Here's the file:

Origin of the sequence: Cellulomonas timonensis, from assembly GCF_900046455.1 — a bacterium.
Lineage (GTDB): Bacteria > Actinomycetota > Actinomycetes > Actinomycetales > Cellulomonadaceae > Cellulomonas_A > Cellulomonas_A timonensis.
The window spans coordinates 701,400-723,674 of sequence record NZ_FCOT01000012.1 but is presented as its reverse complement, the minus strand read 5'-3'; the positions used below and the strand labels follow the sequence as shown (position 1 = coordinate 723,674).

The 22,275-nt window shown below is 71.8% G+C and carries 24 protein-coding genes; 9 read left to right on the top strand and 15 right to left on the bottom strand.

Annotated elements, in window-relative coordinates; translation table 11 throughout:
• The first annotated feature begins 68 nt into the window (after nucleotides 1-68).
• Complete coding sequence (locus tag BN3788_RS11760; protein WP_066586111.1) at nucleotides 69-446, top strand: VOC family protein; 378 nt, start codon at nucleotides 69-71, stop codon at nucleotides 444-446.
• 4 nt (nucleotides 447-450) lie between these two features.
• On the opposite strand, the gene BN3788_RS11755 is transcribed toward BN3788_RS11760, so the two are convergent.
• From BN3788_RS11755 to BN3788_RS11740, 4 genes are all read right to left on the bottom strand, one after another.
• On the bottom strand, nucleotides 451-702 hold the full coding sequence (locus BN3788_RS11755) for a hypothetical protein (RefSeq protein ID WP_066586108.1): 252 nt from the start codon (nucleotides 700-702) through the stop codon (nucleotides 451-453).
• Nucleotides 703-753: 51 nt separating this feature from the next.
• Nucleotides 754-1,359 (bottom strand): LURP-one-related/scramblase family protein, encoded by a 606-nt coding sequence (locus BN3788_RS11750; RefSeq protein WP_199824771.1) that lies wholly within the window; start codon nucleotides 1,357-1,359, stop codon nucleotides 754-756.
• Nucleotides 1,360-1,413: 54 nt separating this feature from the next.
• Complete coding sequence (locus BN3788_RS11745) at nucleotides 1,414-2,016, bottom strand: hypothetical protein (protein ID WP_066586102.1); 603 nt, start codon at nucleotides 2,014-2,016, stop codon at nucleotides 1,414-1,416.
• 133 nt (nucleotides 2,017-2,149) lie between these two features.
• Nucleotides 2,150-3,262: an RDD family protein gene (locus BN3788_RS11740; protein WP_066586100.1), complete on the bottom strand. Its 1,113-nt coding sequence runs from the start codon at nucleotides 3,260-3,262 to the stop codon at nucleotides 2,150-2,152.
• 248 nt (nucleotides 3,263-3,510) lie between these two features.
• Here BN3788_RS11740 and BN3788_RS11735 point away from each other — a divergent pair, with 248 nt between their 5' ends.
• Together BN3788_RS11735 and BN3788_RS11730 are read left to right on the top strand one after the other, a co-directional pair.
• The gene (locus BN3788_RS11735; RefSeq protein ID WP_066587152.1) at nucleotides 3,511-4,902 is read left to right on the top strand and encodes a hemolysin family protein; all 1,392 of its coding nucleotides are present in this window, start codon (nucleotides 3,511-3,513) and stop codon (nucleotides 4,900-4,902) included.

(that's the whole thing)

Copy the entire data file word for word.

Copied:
Origin of the sequence: Cellulomonas timonensis, from assembly GCF_900046455.1 — a bacterium.
Lineage (GTDB): Bacteria > Actinomycetota > Actinomycetes > Actinomycetales > Cellulomonadaceae > Cellulomonas_A > Cellulomonas_A timonensis.
The window spans coordinates 701,400-723,674 of sequence record NZ_FCOT01000012.1 but is presented as its reverse complement, the minus strand read 5'-3'; the positions used below and the strand labels follow the sequence as shown (position 1 = coordinate 723,674).

The 22,275-nt window shown below is 71.8% G+C and carries 24 protein-coding genes; 9 read left to right on the top strand and 15 right to left on the bottom strand.

Annotated elements, in window-relative coordinates; translation table 11 throughout:
• The first annotated feature begins 68 nt into the window (after nucleotides 1-68).
• Complete coding sequence (locus tag BN3788_RS11760; protein WP_066586111.1) at nucleotides 69-446, top strand: VOC family protein; 378 nt, start codon at nucleotides 69-71, stop codon at nucleotides 444-446.
• 4 nt (nucleotides 447-450) lie between these two features.
• On the opposite strand, the gene BN3788_RS11755 is transcribed toward BN3788_RS11760, so the two are convergent.
• From BN3788_RS11755 to BN3788_RS11740, 4 genes are all read right to left on the bottom strand, one after another.
• On the bottom strand, nucleotides 451-702 hold the full coding sequence (locus BN3788_RS11755) for a hypothetical protein (RefSeq protein ID WP_066586108.1): 252 nt from the start codon (nucleotides 700-702) through the stop codon (nucleotides 451-453).
• Nucleotides 703-753: 51 nt separating this feature from the next.
• Nucleotides 754-1,359 (bottom strand): LURP-one-related/scramblase family protein, encoded by a 606-nt coding sequence (locus BN3788_RS11750; RefSeq protein WP_199824771.1) that lies wholly within the window; start codon nucleotides 1,357-1,359, stop codon nucleotides 754-756.
• Nucleotides 1,360-1,413: 54 nt separating this feature from the next.
• Complete coding sequence (locus BN3788_RS11745) at nucleotides 1,414-2,016, bottom strand: hypothetical protein (protein ID WP_066586102.1); 603 nt, start codon at nucleotides 2,014-2,016, stop codon at nucleotides 1,414-1,416.
• 133 nt (nucleotides 2,017-2,149) lie between these two features.
• Nucleotides 2,150-3,262: an RDD family protein gene (locus BN3788_RS11740; protein WP_066586100.1), complete on the bottom strand. Its 1,113-nt coding sequence runs from the start codon at nucleotides 3,260-3,262 to the stop codon at nucleotides 2,150-2,152.
• 248 nt (nucleotides 3,263-3,510) lie between these two features.
• Here BN3788_RS11740 and BN3788_RS11735 point away from each other — a divergent pair, with 248 nt between their 5' ends.
• Together BN3788_RS11735 and BN3788_RS11730 are read left to right on the top strand one after the other, a co-directional pair.
• The gene (locus BN3788_RS11735; RefSeq protein ID WP_066587152.1) at nucleotides 3,511-4,902 is read left to right on the top strand and encodes a hemolysin family protein; all 1,392 of its coding nucleotides are present in this window, start codon (nucleotides 3,511-3,513) and stop codon (nucleotides 4,900-4,902) included.